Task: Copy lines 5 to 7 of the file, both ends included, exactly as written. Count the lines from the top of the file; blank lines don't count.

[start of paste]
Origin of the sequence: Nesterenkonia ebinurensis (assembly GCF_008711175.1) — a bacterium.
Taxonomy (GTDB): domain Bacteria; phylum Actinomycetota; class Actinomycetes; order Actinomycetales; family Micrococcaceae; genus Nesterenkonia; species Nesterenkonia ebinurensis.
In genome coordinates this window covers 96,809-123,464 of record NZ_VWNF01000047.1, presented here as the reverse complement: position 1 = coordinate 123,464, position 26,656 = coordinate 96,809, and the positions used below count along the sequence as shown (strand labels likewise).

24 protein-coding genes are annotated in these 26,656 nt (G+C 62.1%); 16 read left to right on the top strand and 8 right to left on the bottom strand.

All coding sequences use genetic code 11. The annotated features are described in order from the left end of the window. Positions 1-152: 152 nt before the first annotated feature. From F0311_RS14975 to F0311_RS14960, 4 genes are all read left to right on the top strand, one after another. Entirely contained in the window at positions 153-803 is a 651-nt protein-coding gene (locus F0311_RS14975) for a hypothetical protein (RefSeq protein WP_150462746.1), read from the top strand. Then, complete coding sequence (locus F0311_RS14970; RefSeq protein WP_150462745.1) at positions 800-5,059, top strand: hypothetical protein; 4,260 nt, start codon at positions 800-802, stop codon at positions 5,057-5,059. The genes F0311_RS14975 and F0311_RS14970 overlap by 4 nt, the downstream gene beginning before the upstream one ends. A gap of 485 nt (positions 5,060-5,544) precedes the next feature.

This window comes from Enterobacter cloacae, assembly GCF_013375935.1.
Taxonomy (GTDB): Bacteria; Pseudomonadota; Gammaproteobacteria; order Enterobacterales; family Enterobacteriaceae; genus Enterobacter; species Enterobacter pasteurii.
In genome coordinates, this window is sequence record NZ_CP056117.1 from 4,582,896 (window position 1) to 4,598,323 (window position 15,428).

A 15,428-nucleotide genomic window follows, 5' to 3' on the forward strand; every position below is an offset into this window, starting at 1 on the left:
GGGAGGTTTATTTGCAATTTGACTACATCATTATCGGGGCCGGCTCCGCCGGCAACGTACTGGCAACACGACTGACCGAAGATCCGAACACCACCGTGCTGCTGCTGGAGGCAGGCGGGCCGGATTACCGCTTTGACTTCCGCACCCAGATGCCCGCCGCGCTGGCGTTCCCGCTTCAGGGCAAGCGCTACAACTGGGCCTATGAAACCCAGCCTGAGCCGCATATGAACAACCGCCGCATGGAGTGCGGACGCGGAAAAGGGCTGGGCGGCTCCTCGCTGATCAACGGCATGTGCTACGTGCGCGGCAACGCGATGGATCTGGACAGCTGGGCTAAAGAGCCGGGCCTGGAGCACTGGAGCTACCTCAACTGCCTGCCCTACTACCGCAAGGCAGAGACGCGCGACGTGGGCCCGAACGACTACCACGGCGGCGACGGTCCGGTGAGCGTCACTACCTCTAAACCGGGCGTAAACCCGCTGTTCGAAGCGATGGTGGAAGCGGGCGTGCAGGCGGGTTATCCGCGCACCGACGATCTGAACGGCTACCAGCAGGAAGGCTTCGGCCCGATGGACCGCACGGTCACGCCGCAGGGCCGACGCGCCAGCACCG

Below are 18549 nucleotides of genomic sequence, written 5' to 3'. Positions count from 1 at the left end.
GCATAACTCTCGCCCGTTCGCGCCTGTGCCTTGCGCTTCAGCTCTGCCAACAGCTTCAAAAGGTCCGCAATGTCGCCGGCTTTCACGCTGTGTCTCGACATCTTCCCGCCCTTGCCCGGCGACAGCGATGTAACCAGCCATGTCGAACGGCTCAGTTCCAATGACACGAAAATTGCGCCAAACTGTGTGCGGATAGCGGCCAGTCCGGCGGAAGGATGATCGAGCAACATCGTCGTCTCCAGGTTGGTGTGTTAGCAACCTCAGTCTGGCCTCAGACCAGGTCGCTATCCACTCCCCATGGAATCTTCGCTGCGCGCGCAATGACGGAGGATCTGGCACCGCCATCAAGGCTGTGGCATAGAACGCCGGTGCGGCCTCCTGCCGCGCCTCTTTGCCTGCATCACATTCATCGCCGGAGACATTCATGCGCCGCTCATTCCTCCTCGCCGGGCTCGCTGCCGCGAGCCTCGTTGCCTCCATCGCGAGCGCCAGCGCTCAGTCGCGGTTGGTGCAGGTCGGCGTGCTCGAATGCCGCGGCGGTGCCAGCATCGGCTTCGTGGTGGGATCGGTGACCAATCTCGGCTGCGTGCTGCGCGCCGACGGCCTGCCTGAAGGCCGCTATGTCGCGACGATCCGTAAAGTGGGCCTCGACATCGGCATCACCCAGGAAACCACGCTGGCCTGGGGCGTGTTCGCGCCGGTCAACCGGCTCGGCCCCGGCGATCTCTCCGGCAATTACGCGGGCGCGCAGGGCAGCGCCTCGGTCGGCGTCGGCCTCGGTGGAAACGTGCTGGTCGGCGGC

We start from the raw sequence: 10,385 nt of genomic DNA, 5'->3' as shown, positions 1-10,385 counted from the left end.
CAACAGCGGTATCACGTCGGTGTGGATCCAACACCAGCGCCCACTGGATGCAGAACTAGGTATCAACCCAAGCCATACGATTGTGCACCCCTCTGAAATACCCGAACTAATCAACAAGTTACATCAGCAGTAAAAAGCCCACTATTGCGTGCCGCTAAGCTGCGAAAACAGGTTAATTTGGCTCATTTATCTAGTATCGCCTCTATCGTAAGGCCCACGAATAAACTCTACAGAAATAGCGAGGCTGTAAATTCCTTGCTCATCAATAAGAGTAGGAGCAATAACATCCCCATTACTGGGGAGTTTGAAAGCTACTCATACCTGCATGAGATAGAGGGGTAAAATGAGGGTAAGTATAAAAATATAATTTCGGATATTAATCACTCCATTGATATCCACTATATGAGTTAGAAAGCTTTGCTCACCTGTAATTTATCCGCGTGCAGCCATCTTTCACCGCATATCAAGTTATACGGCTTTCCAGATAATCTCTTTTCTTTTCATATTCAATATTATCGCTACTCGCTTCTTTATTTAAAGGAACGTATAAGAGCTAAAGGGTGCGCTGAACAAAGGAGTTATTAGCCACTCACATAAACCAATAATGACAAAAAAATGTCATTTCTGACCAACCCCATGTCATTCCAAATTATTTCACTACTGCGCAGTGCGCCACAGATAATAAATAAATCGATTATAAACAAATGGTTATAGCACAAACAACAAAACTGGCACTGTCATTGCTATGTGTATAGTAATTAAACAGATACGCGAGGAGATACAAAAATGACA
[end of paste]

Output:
All coding sequences use genetic code 11. The annotated features are described in order from the left end of the window. Positions 1-152: 152 nt before the first annotated feature. From F0311_RS14975 to F0311_RS14960, 4 genes are all read left to right on the top strand, one after another. Entirely contained in the window at positions 153-803 is a 651-nt protein-coding gene (locus F0311_RS14975) for a hypothetical protein (RefSeq protein WP_150462746.1), read from the top strand. Then, complete coding sequence (locus F0311_RS14970; RefSeq protein WP_150462745.1) at positions 800-5,059, top strand: hypothetical protein; 4,260 nt, start codon at positions 800-802, stop codon at positions 5,057-5,059. The genes F0311_RS14975 and F0311_RS14970 overlap by 4 nt, the downstream gene beginning before the upstream one ends. A gap of 485 nt (positions 5,060-5,544) precedes the next feature.

This window comes from Enterobacter cloacae, assembly GCF_013375935.1.
Taxonomy (GTDB): Bacteria; Pseudomonadota; Gammaproteobacteria; order Enterobacterales; family Enterobacteriaceae; genus Enterobacter; species Enterobacter pasteurii.